The Political Economy of Political Jobs

This one’s for you aspiring staffers. Since October 19, I have had too many emails, calls and meetings with smart people (some are former students) who are uncertain and anxious about employment prospects in the new Parliament and/or new federal government. It’s like watching employees in a one-industry small town react to news that the once boarded-up packing plant may reopen and hire local workers. It’s a mix of giddy hope burdened with a sense of urgency at not wanting to miss out on a chance to work. For the aspiring workers, it is gut-wrenching. Even more so when the labour force is largely young, highly educated and hoping to just gain a full-time job with a decent salary and maybe some benefits.

As far as I can tell, the political economy of political jobs in Canada has always been fraught. This is no less true today and perhaps more so with a massive turnover of government and the Commons.

At last count, I am told there have been some 20,000 applications to join Liberal offices, most collected through the broadcast call for online applications. In the Conservative and NDP camps, there are likewise far more available workers than there are paid positions in their (now much-reduced) political offices.

For leaders on all sides faced with this over-supply, a first, and pressing question, is how to select and allocate abundant labour resources. I do not envy those at the centre of these decisions.

All parties, whether in government or in opposition, will exercise some form of central monopolistic planning for key staff positions and terribly imperfect competition for others. Both the buyers and sellers in this labour market have imperfect information on what labour is truly needed and what labour is actually available. Worse, all parties are operating under tight time constraints: The House resumes this week (tick tock!) and demands for productivity after an election only go upward from the public, from media (tick tock!), from domestic and international stakeholders, from the machinery of the policy process itself, but also from self-imposed deadlines (tick tock!). Each MP and Minister must hope that the aims of the central planners at least mostly align with their own self-interests.

But where they are able to work outside of the central planning exercises, MPs and Ministers also have to contend with resource allocations that may not be optimal. MPs’ budget are all subject to decisions of a Board of Internal Economy (yet to be reconstituted for the new Parliament). Once the BIE decides, there is precious little they can do, as individual employers, to change their budget constraint or choices between investing in labour versus capital.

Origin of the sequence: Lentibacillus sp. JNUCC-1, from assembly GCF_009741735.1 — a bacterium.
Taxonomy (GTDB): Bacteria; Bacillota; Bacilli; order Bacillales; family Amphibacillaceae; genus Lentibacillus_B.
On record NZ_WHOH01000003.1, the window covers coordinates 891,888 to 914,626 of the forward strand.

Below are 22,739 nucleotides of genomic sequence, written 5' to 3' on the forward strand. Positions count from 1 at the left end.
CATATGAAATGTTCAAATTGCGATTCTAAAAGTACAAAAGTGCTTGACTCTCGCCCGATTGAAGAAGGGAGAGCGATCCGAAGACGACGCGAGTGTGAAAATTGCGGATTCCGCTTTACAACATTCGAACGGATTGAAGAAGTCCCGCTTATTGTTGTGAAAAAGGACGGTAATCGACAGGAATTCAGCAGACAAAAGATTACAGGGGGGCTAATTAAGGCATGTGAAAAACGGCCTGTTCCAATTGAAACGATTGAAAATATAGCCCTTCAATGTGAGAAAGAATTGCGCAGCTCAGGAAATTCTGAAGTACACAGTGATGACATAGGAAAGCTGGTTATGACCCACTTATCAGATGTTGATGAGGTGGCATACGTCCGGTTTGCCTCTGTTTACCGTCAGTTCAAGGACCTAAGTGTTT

Ministers’ office spending is likewise subject to allocations from Treasury Board (and, until amended, the choices of the old government stand). Depending on their relative stature in a Cabinet, an individual Minister has an imperfect ability to seek a change in those resource allocations in a closed market and neither can they (if they wanted to) trade staffing dollars with another office. Once upon at time, Ministers had to come before full Cabinet to ask for more money to hire staff. Now, they must petition the President of the Treasury Board and Prime Minister. Well, ok really, the Prime Minister.

The new government can, it is important to note, change the above rules if it so desired.

Not entirely unlike other skilled sectors, political job markets suffer from the effects of terrible labour market information: there is little consensus on the skills required (and sometimes loyalty can be mistaken as a proxy for skill in political jobs) and even less information on the jobs available. No wonder there is such anxiety among would-be candidates. They don’t know how many jobs the new plant will offer, what skills the new bosses want, or even which jobs are already filled and there isn’t much they can reasonably do to get good, reliable information.